U.S. Special Operations Command has posted an ad that they're looking to hire 25 civilian actors to provide "role player support," pretending to be terrorists in a special Marine Corps training exercise. The job announcement inadvertently reveals some clues about national security.
As military analyst Joseph Trevithick observes, we don't know where the Marines are heading or what their actual mission will be. However, this training likely reflects what the Marines might be expected to do at some point in the near future.
And that's what makes the specific requirements for the "role player support" particularly interesting. While some of the actors will play "lower level bad guys," two others will be stand ins for "high value insurgents" (HVIs)—which means they're terrorist leaders or individuals with specialized skills and knowledge. Indeed, one of these fake HVIs will be a member of Al Qaeda while the other is required to be fluent in French and have a college education in chemistry.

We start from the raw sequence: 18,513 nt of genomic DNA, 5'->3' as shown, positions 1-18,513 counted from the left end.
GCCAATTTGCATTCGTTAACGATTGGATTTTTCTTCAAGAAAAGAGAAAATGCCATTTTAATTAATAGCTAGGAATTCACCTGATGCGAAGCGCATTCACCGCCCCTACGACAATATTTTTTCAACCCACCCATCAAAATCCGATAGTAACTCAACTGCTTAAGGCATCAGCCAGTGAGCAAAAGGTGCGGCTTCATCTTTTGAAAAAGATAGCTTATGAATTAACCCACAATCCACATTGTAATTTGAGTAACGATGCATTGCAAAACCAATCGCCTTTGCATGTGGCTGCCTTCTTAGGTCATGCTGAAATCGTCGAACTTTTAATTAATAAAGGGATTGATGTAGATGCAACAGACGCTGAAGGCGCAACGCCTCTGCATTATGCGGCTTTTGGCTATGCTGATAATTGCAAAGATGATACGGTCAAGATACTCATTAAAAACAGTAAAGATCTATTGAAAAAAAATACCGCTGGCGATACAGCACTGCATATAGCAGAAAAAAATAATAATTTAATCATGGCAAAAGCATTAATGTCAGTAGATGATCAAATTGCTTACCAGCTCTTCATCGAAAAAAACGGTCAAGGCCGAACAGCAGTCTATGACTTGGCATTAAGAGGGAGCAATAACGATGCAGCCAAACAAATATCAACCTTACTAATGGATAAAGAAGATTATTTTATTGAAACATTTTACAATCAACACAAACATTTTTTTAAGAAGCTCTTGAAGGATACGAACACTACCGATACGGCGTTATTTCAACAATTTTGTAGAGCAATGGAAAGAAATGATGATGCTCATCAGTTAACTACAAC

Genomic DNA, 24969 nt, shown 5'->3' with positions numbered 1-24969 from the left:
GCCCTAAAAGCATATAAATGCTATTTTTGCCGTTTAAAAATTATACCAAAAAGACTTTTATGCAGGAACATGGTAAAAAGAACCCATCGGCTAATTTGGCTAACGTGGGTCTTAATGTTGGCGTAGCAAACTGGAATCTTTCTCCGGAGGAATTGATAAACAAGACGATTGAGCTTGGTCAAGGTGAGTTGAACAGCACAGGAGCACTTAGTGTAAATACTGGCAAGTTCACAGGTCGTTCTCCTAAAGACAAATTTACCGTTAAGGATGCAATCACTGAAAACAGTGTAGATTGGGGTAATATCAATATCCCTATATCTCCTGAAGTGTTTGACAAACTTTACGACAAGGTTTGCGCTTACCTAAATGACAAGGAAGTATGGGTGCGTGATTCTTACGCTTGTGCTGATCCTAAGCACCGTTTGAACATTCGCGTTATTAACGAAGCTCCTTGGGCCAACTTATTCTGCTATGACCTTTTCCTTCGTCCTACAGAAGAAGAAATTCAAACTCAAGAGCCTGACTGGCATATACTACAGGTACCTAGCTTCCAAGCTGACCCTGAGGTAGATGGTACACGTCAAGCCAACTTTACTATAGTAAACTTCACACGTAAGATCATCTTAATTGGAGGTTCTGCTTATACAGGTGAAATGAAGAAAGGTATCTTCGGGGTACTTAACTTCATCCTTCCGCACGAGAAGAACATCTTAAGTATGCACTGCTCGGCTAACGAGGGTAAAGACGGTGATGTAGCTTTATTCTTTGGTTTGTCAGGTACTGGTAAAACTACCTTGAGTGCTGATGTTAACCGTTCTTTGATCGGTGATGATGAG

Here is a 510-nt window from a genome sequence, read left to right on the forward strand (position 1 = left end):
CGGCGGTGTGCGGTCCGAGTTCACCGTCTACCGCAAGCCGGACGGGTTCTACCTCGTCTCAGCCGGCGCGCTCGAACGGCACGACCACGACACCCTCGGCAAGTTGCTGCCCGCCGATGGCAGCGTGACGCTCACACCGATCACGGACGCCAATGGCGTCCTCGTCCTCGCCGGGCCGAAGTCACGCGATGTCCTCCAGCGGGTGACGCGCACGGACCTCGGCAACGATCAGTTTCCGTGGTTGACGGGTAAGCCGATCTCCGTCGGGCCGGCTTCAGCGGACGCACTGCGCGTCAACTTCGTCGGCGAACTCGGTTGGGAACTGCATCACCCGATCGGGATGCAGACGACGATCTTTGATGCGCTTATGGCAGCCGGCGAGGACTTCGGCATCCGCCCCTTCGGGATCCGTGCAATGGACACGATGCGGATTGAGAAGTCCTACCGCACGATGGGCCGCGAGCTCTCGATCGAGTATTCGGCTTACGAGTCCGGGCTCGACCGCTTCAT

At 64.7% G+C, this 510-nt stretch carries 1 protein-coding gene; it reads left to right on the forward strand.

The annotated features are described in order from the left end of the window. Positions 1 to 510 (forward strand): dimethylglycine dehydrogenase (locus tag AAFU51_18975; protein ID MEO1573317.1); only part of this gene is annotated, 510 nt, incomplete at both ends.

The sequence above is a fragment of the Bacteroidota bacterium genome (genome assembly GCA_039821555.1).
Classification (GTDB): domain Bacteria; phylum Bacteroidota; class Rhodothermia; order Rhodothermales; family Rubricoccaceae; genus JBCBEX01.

If French is required for this training simulation, then the likely target area is the Levant, where French is still widely spoken. And if expertise in chemistry is required, then that increases the likelihood the the training exercise concerns Syria, which is located in that region and has used chemical weapons.
Although Syria has agreed to dismantle its chemical arsenal, the international effort has suffered numerous delays. As such, it's not unreasonable to infer that the U.S. government is training special forces to keep chemical weapons out of terrorist hands if Syria should collapse, or if the civil war spreads into neighboring countries, such as Jordan.
The Marines "will no doubt make good use of the realistic training whatever their mission turns out to be," says Trevithick. "We'll just have to wait and see if the Marines end up tracking down an Al Qaeda leader and a rogue francophone chemist."